Key Takeaways:

  • What is CFIUS? The Committee on Foreign Investment in the United States, or CFIUS, is an interagency committee chaired by the Secretary of the Treasury which is authorized to review and approve transactions involving foreign investment in the United States that could impact U.S. national security.
  • Expanded Jurisdiction. The Treasury Department has issued a new proposed rule (Proposed Rule) conferring jurisdiction on CFIUS for specific real estate transactions in the U.S. subject to certain exceptions and carve-outs. While CFIUS previously considered real estate investments on an ad hoc basis, the new rule codifies CFIUS jurisdiction and the scope of its review for real estate transactions involving foreign buyers/investors.
  • Location, Location, Location. CFIUS review will focus on real estate near airports, maritime ports, U.S. military installations, and other facilities or properties of the U.S. Government.
  • Exceptions for Certain Real Properties. CFIUS generally will not review real estate transactions involving a single housing unit or real estate in “urbanized areas.”
  • To File or Not to File. The decision whether to file or not to file a notice with CFIUS for a real estate transaction will be voluntary. Thus, parties to a real estate transaction involving foreign buyers/investors cannot be found to violate the law for failure to file a CFIUS notice. However, if parties to a real estate transaction where CFIUS has jurisdiction do not file a notice and obtain clearance from CFIUS, they risk action by CFIUS at any time in the future, including a forced unwinding of the transaction. Accordingly, many parties may prefer the “safe harbor” of obtaining CFIUS clearance because CFIUS is precluded from re-examining a cleared transaction.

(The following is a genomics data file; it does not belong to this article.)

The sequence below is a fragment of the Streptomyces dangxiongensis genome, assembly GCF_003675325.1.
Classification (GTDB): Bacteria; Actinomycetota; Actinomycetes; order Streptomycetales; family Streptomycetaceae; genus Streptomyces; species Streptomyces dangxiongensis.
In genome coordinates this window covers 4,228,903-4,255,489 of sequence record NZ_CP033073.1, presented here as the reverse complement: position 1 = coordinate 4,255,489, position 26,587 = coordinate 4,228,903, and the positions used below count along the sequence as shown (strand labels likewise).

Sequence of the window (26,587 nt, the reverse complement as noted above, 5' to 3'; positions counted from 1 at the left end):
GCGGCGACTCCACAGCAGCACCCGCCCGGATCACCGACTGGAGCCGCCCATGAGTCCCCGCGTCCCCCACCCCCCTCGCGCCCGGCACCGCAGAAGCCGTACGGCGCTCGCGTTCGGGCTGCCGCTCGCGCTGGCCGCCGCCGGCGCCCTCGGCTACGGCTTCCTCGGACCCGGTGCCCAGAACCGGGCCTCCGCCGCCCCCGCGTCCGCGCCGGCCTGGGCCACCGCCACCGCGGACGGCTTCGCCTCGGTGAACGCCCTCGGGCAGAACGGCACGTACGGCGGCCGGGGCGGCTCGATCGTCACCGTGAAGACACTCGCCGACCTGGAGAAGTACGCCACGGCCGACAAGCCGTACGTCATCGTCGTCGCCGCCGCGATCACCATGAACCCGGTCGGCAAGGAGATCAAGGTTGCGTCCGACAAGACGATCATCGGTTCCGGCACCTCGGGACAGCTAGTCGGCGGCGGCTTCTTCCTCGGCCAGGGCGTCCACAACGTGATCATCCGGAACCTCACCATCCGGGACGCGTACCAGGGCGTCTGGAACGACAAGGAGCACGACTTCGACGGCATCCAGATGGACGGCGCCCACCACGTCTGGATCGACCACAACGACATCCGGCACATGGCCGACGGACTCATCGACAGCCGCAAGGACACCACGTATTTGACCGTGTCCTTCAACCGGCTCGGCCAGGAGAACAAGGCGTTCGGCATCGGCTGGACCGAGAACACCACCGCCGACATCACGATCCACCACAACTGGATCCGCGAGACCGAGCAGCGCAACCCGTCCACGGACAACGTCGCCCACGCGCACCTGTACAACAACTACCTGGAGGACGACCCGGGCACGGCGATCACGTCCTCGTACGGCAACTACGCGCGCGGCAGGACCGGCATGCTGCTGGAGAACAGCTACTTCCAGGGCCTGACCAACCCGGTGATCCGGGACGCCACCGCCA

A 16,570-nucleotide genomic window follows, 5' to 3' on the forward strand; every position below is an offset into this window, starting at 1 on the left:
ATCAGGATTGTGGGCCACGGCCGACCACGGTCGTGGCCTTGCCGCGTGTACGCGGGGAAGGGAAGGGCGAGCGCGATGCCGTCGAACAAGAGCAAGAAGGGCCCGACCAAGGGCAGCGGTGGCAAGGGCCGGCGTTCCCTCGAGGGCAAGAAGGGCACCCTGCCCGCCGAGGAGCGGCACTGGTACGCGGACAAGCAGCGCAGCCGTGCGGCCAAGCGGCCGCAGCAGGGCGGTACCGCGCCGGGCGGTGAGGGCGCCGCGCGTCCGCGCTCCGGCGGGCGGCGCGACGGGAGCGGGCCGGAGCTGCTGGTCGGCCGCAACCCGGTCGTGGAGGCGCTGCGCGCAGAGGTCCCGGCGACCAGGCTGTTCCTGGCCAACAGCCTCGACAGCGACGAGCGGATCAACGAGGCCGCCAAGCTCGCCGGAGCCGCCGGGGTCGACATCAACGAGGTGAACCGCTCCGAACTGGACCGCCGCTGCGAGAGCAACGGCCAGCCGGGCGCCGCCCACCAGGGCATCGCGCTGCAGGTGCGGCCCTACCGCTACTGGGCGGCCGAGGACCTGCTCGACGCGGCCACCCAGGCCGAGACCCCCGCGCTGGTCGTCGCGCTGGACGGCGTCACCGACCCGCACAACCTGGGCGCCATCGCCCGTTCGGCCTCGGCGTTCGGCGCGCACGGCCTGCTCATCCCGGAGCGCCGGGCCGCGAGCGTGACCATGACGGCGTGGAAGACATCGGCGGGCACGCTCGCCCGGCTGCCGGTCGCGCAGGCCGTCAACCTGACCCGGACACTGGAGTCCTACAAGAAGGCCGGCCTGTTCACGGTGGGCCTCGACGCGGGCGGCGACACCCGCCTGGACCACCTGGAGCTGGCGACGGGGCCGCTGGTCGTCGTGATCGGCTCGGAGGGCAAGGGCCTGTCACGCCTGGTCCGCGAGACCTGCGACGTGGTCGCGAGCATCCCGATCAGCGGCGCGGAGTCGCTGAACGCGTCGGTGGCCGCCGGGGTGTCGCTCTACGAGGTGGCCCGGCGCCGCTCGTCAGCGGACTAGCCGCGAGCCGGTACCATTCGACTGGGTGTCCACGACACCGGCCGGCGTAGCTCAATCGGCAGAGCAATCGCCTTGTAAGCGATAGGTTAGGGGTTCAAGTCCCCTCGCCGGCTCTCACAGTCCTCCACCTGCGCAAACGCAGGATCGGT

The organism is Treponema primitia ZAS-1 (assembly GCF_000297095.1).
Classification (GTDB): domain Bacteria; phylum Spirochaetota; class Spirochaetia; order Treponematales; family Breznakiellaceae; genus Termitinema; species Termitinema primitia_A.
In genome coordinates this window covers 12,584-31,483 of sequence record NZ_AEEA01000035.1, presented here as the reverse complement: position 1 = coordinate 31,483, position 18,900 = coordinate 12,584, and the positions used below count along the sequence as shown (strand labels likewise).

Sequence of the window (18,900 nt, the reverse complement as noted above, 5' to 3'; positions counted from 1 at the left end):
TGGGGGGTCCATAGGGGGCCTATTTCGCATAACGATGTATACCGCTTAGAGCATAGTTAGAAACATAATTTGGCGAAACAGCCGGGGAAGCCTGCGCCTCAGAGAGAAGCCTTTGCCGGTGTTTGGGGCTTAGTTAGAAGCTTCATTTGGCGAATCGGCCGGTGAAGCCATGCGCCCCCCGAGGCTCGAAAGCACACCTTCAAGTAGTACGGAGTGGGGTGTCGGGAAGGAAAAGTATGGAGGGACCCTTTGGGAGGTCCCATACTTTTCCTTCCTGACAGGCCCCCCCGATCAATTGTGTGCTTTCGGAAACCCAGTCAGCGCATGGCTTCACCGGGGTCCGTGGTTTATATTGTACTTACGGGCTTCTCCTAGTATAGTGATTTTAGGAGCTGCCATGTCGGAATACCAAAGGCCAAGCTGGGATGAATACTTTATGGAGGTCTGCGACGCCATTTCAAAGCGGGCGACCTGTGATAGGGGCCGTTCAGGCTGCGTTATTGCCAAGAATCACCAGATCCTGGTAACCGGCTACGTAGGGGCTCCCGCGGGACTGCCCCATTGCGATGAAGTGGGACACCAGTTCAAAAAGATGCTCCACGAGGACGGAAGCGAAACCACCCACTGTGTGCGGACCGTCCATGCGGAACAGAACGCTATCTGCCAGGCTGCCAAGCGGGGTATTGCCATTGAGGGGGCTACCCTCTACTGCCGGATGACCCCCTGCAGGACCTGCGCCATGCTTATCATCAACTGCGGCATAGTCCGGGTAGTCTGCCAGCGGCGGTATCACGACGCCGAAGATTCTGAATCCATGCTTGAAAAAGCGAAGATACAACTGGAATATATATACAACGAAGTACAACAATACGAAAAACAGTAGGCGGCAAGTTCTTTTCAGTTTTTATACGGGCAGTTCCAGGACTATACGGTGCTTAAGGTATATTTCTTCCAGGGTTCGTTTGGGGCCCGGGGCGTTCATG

• Public Comment Period Now Open. Members of the public can comment on the Proposed Rule now through October 17, 2019. Final regulations will become effective no later than February 13, 2020

Historically, CFIUS was limited to reviewing a real estate acquisition only if it were part of a transaction that otherwise could result in control by a foreign person of a U.S. business. In 2018, Congress passed the Foreign Investment Risk Review Modernization Act of 2018 (FIRRMA), which broadened the authority of CFIUS to review two new categories of deals that could impact U.S. national security: (i) non-controlling investments; and (ii) real estate transactions. The Proposed Rule will implement FIRRMA by expanding the jurisdiction of CFIUS to include the purchase, lease, or concession by foreign persons of certain real estate located in the United States. Real estate transactions that may be subject to CFIUS jurisdiction will fall into the following categories:

  1. Real estate located within or functioning as part of an airport or maritime port.
  2. Real estate located near specific U.S. military installations and possibly other U.S. government properties that are sensitive for national security reasons.

Similar to Treasury’s proposed rule regarding non-controlling investments, discussed in a separate article here, the Proposed Rule will also create a “Pre-Approved List” of certain countries where purchasers of real estate may be excepted from CFIUS review as well. The Proposed Rule also streamlines the filing process for covered real estate transactions with some slight modifications to declaration guidelines.